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Reviews

Rated 4.2 out of 5 by 15 reviewers.
Rated 5 out of 5 by Intellectual stimulation at its best! "Mastering Differential Equations: The Visual Method" offers an exciting new approach to differential equations that adds greatly to one's understanding of their solutions and more importantly their meaning. This course is not for the faint of heart and at least one semester of calculus is highly recommended in order to comprehend, but the rewards and intellectual stimulation will be great. I want to commend TTC for beginning to offer in-depth classes for those who want more than a survey course in the math and science disciplines. For example I hope they will soon offer a second-semester Calculus class to go along with "Understanding Calculus: Problems, Solutions, and Tips" and the soon-to-be-released "PreCalculus and Trigonometry." May 19, 2011
Rated 4 out of 5 by calculus on beyond Z got it for son who is finally taking college courses and younger grandkids so they have another option to understand the concepts. More teachers perspective is good for learning!!!! November 6, 2014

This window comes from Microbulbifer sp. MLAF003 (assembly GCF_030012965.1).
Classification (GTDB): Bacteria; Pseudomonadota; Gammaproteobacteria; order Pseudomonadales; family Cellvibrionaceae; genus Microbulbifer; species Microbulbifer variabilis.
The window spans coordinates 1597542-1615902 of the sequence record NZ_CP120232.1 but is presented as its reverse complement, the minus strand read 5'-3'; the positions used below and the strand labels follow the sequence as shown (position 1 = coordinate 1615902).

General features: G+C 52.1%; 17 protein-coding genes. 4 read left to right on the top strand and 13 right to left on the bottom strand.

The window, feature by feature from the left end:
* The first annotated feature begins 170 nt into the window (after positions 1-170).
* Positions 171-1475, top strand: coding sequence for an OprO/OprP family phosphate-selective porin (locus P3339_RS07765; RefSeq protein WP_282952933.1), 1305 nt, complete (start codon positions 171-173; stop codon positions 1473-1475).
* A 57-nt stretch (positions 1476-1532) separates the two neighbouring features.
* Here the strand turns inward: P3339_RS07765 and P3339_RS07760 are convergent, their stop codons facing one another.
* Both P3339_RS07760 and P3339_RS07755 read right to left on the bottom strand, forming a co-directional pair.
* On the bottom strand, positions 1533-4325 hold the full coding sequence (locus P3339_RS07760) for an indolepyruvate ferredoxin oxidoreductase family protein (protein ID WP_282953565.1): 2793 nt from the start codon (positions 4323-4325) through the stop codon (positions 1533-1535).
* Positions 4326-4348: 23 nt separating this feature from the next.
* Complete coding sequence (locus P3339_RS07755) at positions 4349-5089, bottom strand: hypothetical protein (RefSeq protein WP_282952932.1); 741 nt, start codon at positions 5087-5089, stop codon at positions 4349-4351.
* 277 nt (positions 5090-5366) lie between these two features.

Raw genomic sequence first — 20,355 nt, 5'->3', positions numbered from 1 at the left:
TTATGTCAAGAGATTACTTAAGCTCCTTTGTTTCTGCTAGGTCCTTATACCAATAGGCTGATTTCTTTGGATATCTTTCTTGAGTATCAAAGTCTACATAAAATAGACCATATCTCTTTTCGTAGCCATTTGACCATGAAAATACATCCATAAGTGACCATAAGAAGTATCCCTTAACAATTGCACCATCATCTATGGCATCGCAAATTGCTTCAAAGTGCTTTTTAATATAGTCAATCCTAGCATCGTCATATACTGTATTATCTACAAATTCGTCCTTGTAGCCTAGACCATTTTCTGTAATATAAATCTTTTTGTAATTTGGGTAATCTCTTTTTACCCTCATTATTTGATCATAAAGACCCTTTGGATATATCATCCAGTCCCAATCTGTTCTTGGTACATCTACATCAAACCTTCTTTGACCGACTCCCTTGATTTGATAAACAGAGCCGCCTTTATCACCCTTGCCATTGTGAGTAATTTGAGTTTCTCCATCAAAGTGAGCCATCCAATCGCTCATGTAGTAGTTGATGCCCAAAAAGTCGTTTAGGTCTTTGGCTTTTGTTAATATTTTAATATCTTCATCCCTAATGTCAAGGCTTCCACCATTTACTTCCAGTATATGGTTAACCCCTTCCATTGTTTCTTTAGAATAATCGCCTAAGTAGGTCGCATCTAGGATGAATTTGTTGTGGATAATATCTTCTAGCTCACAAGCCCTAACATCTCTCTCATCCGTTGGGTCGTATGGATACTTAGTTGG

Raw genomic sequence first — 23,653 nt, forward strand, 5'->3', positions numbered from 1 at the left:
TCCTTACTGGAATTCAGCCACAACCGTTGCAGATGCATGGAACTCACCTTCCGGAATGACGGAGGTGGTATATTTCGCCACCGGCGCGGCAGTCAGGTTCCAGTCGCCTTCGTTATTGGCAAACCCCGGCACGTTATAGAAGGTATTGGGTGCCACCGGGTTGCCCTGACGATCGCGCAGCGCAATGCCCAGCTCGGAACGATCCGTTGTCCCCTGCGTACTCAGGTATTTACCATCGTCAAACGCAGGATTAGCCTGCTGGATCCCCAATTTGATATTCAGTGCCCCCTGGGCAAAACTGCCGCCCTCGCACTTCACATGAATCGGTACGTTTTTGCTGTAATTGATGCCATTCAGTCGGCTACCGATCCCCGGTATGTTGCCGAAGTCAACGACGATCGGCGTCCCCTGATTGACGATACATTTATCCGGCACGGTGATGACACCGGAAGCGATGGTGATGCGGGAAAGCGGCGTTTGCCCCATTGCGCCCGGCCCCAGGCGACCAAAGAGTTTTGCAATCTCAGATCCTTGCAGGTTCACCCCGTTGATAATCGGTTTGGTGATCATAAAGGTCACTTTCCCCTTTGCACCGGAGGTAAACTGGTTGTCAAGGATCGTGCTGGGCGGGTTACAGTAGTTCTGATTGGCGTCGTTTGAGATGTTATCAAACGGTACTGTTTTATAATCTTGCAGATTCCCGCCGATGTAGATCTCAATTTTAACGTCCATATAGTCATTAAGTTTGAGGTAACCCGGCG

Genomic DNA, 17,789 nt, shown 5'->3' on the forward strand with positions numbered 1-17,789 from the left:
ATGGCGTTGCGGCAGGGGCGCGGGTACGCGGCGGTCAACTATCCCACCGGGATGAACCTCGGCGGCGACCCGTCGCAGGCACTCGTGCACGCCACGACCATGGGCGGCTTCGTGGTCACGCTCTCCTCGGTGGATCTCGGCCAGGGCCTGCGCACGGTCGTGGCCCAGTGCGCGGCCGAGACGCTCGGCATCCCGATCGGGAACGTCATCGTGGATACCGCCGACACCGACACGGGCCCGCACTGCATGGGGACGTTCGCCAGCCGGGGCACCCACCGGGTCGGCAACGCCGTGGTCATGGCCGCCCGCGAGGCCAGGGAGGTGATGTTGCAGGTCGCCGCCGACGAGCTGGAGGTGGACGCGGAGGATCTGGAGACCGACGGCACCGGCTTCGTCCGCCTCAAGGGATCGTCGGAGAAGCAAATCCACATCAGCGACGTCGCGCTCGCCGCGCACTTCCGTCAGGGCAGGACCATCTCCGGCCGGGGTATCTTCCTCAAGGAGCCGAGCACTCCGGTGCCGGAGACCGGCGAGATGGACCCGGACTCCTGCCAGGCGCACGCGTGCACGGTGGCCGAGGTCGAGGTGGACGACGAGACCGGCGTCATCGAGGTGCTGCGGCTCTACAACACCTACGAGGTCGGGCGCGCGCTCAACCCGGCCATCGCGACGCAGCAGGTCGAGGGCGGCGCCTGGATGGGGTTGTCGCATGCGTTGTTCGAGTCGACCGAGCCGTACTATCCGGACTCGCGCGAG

Rated 5 out of 5 by Best Teaching Company Course This course does exactly what it says. It will take you from elementary calculus to a genuine understanding of differential equations. You will have to be prepared to put in some effort but if you do the rewards are immense. August 17, 2013
Rated 5 out of 5 by College Level Course... This course requires a good understanding of derivatives in calculus and the ability to manipulate expressions algebraically. That aside, it was really nice to get a conceptual understanding of how to solve these equations. The graphics and simulations greatly reinforced the material. I also enjoyed the part on fractals & Julia sets. Definitely a must if you want a clear & comprehensive view of differentials eqs. January 4, 2013